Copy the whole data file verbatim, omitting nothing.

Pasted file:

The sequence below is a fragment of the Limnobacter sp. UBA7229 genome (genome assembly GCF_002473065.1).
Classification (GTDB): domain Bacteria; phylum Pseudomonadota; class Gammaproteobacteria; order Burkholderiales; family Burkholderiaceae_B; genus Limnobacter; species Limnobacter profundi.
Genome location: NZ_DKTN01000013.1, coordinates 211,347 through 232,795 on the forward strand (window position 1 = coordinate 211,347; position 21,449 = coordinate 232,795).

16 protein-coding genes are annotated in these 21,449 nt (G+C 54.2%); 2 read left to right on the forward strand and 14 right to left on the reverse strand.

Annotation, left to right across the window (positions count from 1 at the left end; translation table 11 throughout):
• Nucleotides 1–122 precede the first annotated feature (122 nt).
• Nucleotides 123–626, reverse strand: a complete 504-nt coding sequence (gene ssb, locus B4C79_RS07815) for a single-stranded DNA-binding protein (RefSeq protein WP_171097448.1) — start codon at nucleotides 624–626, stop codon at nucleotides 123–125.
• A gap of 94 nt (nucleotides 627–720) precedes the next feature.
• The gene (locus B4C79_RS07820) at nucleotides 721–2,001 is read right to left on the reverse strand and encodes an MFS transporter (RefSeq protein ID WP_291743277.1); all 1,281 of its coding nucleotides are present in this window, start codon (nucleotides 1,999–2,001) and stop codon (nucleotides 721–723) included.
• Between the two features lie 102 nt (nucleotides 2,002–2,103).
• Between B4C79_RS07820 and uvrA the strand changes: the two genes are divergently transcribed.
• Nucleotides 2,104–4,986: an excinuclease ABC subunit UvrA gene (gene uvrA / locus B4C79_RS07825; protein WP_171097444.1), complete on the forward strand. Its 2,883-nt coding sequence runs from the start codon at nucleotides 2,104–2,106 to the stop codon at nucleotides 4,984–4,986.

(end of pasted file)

The sequence below is a fragment of the Limnobacter sp. UBA7229 genome (genome assembly GCF_002473065.1).
Classification (GTDB): domain Bacteria; phylum Pseudomonadota; class Gammaproteobacteria; order Burkholderiales; family Burkholderiaceae_B; genus Limnobacter; species Limnobacter profundi.
Genome location: NZ_DKTN01000013.1, coordinates 211,347 through 232,795 on the forward strand (window position 1 = coordinate 211,347; position 21,449 = coordinate 232,795).

16 protein-coding genes are annotated in these 21,449 nt (G+C 54.2%); 2 read left to right on the forward strand and 14 right to left on the reverse strand.

Annotation, left to right across the window (positions count from 1 at the left end; translation table 11 throughout):
• Nucleotides 1–122 precede the first annotated feature (122 nt).
• Nucleotides 123–626, reverse strand: a complete 504-nt coding sequence (gene ssb, locus B4C79_RS07815) for a single-stranded DNA-binding protein (RefSeq protein WP_171097448.1) — start codon at nucleotides 624–626, stop codon at nucleotides 123–125.
• A gap of 94 nt (nucleotides 627–720) precedes the next feature.
• The gene (locus B4C79_RS07820) at nucleotides 721–2,001 is read right to left on the reverse strand and encodes an MFS transporter (RefSeq protein ID WP_291743277.1); all 1,281 of its coding nucleotides are present in this window, start codon (nucleotides 1,999–2,001) and stop codon (nucleotides 721–723) included.
• Between the two features lie 102 nt (nucleotides 2,002–2,103).
• Between B4C79_RS07820 and uvrA the strand changes: the two genes are divergently transcribed.
• Nucleotides 2,104–4,986: an excinuclease ABC subunit UvrA gene (gene uvrA / locus B4C79_RS07825; protein WP_171097444.1), complete on the forward strand. Its 2,883-nt coding sequence runs from the start codon at nucleotides 2,104–2,106 to the stop codon at nucleotides 4,984–4,986.